The first section of the Commonwealth
On February 19, 1772, a secret convention on the first section was signed in Vienna. Before this, on February 6, 1772, in St. Petersburg, a secret agreement was concluded between Prussia and Russia. This was done so that the Poles, separated from each other, did not have time to unite before the seizure of territories. The executive body of the Bar Confederation was forced to leave Austria after joining the Prussian-Russian alliance. But the confederation forces did not lay down their arms. Each fortress, where its military units were located, lasted as long as possible. The Confederates pinned their hopes on France and England, but they stood aside until the very end, until the partition did not occur.
At the same time, having entered the territory of the Commonwealth, the Russian, Prussian, and Austrian troops occupied areas divided among them by agreement. Soon the Manifesto on the section was announced. The Section Convention was ratified on September 22, 1772. The territory of 92 thousand km ² with a population of 1 million 300 thousand people passed under the authority of the Russian crown.
The second section of the Commonwealth
After the first partition of Poland, a “patriotic” party emerged, which wanted a break with Russia. This party was in favor of developing the economy and building up its own military power. It was opposed by the “royal” and “hetman” parties, which were set up to union with Russia. The Russian Empire entered the war with the Ottoman Empire in 1787, by which time the patriot party prevailed in the Sejm and Prussia provoked the Sejm to break with Russia. The Pospolit was brought to such a helpless state that she had to make a disastrous alliance with Prussia, her enemy. The conditions of this union were such that the next two sections of the Commonwealth were inevitable.
The Constitution, adopted on May 3, 1791, entailed interference from neighboring Russia, which feared the restoration of the Commonwealth in 1772. The “hetman” party supporting Russia created the Targowitz Confederation, gained the support of Austria and opposed the Polish “patriotic” party that supported the unfavorable Constitution. In battles, the Lithuanian and Polish armies were defeated, supporters of the constitution left the country, and in July 1792 the king joined the Targowitz Confederation. January 23, 1793 Prussia and Russia signed a convention on the second division of the Commonwealth, according to which Russia received a total of about 250,000 square kilometers and up to 4 million inhabitants. In 1793, Catherine II issued a manifesto "On the accession of the Polish regions to Russia."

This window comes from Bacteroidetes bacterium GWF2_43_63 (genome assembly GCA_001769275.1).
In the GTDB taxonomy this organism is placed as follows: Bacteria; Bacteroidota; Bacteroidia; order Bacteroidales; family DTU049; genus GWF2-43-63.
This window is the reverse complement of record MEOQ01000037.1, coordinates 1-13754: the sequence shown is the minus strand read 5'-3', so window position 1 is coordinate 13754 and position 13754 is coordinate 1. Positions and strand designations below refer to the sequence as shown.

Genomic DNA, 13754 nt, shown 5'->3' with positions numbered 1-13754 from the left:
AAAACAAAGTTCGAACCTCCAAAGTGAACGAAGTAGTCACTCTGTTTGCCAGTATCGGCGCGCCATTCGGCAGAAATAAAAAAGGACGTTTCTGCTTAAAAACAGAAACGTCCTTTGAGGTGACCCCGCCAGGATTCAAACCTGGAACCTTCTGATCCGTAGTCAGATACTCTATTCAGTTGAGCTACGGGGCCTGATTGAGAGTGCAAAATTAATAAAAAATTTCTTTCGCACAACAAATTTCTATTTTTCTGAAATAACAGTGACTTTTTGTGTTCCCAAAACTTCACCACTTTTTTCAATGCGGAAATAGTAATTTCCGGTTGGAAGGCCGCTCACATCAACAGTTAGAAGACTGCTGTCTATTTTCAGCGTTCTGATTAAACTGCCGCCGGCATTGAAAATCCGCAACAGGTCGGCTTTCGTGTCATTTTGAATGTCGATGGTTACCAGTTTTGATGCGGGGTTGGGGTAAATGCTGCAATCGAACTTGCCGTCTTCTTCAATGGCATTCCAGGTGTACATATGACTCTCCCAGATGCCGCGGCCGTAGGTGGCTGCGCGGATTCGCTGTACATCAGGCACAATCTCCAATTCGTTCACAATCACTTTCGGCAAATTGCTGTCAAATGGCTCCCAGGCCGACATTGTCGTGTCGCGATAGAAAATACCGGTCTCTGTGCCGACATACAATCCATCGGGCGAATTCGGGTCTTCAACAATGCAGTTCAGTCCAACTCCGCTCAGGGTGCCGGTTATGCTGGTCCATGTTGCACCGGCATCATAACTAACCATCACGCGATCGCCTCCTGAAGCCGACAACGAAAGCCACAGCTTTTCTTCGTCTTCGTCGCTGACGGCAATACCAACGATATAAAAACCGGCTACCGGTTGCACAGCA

The third section of the Commonwealth
The defeat of the Kosciuszko uprising in 1794, which involved those who disagreed with the division of the country, played a final role in the division and liquidation of the Polish-Lithuanian state. On October 24, 1795, the member countries of the section defined their new frontiers. As a result of the third section, Russia received Lithuanian and Polish lands with a total area of 120 thousand km² and a population of 1.2 million.
In 1797, the participants in the Polish-Lithuanian Commonwealth section signed the “Petersburg Convention”, which included regulations on Polish debts and the Polish king, as well as the obligation that the monarchs of the contracting parties would never use the name “Kingdom of Poland” in their titles.
Napoleon managed to restore the Polish state for some time in the form of the Duchy of Warsaw under the crown of the Saxon king, but after its fall in 1814, Russia, Prussia and Austria once again divided Poland.